October 15, 2015 / benchmarking, best practices, Cost Management, KPIs, lean manufacturing, LIT, operations metrics, performance metrics, preventative maintenance, strategic planning, workflow process
If there is one “go-to” answer for solving a company’s productivity issues, most experts point to lean manufacturing. The lean movement is, as one author put it here, “our current silver bullet.”
At this point, most manufacturers have jumped on the bandwagon and have incorporated at least some lean principles into their operation. Some companies like A.M. Castle, a metal service center featured in a recent case study, have undergone complete lean transformations, while others have adopted basic lean tools like 5S.
However, even with the growing popularity of lean manufacturing and its countless success stories, the reality is that not every lean journey is smooth. In fact, according to research from management consulting firm Quality for Business Success, Inc. (QBS), many are actually quite bumpy. After conducting 200 interviews with managers and lean champions from 71 different companies engaged in lean implementations, QBS found that many managers experienced “false starts” and felt overwhelmed by the learning curve. “Many managers we spoke with find themselves ‘drowning in a sea of half-understood tools and techniques,’” the firm states in a white paper. “Others, unaware of their narrow interpretation of lean, boast successful implementations when they’ve actually barely scratched the surface.”
To help companies achieve successful lean implementations, QBS outlined the most common missteps companies make in the process in a white paper. Below are the top 15 pitfalls managers should avoid:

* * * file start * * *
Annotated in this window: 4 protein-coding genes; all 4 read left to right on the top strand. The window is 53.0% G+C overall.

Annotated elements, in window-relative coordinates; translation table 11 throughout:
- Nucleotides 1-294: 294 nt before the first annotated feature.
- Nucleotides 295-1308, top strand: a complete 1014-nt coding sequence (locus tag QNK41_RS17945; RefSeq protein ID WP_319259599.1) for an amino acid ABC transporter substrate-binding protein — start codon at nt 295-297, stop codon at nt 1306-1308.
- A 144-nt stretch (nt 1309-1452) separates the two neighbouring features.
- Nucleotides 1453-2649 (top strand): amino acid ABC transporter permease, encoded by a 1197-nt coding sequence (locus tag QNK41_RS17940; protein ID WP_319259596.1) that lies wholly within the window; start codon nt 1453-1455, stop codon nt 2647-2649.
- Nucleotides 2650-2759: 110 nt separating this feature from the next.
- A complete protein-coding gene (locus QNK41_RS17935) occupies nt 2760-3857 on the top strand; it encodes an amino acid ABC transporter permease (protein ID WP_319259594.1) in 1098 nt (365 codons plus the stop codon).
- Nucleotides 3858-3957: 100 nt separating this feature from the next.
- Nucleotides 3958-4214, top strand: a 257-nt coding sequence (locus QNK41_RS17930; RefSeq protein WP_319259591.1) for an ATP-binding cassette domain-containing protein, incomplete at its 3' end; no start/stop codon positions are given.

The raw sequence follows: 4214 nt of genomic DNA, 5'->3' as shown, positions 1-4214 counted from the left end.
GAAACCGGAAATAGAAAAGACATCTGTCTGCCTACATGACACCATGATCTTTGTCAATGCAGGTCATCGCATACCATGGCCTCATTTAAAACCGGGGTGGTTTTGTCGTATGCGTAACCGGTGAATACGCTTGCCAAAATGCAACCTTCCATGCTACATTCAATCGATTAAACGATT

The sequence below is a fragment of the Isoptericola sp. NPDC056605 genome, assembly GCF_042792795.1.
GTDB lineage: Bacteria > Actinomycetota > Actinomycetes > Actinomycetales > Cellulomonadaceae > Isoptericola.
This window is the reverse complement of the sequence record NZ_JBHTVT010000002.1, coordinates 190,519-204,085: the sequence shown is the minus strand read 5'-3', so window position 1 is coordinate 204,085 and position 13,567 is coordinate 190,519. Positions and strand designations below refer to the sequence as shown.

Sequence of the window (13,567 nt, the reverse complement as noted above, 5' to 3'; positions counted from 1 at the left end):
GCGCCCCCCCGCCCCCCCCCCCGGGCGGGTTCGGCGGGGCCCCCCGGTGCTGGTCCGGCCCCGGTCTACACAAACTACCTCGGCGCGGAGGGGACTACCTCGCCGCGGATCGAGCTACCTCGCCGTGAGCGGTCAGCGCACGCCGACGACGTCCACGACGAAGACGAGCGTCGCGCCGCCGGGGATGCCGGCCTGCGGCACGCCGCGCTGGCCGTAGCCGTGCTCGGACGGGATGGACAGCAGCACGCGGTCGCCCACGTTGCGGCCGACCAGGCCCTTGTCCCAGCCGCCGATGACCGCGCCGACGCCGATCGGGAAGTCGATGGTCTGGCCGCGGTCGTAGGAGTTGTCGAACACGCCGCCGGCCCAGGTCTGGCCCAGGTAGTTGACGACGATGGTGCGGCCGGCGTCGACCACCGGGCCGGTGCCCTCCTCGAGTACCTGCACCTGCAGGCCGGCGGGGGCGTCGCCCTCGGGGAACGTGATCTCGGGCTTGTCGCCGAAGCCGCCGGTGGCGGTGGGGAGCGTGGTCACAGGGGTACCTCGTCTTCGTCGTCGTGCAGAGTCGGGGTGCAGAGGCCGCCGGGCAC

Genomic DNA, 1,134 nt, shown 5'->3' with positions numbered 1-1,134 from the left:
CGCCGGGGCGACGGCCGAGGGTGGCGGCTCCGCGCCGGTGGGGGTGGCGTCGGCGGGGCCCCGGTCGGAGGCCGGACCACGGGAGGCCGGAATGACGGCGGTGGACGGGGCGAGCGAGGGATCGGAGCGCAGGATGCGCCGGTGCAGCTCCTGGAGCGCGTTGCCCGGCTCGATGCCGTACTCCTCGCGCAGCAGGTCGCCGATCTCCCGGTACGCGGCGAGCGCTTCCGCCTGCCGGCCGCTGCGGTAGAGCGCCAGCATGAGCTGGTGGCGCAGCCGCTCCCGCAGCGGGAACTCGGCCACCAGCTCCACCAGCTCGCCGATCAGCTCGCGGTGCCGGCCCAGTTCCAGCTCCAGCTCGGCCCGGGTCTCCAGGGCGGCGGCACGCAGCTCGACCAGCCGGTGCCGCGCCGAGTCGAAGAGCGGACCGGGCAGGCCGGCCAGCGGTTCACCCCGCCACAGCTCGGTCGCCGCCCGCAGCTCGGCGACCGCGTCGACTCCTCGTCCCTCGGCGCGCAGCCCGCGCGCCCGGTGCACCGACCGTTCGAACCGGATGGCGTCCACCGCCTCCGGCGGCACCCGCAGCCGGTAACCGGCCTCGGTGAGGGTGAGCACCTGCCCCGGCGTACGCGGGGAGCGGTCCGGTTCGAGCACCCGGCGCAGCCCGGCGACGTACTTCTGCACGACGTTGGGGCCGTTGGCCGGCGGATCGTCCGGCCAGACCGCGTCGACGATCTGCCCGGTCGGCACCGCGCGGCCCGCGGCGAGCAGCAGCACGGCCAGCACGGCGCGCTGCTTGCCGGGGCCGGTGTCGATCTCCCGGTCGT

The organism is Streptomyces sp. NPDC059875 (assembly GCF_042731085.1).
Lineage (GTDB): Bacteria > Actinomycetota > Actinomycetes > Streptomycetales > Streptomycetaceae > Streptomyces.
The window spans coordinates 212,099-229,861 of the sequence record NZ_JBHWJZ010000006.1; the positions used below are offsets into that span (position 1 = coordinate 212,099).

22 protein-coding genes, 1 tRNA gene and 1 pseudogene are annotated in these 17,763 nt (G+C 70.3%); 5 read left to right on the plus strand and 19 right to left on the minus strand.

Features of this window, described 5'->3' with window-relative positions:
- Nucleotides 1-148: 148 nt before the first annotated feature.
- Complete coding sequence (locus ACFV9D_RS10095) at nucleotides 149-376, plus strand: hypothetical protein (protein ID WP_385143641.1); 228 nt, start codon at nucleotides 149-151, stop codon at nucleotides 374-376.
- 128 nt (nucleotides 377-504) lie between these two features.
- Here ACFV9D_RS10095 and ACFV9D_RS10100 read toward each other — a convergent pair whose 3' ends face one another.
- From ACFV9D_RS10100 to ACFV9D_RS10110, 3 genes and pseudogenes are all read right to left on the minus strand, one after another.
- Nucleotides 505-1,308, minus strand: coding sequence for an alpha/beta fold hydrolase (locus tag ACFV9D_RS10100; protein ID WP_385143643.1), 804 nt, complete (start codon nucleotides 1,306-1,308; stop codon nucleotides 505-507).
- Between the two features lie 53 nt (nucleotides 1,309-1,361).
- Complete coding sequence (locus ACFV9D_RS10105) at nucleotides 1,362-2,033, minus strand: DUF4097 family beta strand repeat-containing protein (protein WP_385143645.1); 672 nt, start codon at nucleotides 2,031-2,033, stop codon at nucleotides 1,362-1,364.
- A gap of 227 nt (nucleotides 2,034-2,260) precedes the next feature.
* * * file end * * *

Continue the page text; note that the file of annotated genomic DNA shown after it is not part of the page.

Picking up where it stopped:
- Thinking of 5S as something you do to an area
- Imposing 5S top-down, with limited involvement bottom-up
- Equating waste reduction with cost cutting
- Remaining aloof to the larger global end-to-end value stream
- Assuming your Future State Value Stream Mapping (VSM) is nothing more than your Current State VSM with the identified improvement opportunities corrected or addressed.
- Equating visual workplace with top-down visual communication
- Viewing Total Productive Maintenance (TPM) as an improvement initiative that exclusively relates to engineering and maintenance personnel
- Using overall equipment effectiveness (OEE) to evaluate operations rather than as an improvement gauge
- Equating Standard Work with procedures
- Engaging in “industrial tourism” and thinking you are benchmarking
- Pursuing a one-size-fits-all solution to production planning and control
- Forgetting to reduce supermarket inventories once established
- Preconditioning continuous flow to waste elimination
- Believing you will achieve a lean transformation applying lean tools
- Betting your strategy on lean
To read more about these common missteps, you can download the full QBS white paper, The 15 Most Common Mistakes in Lean Implementations, here.
What has been your experience with lean manufacturing? Have you made one or more of these missteps?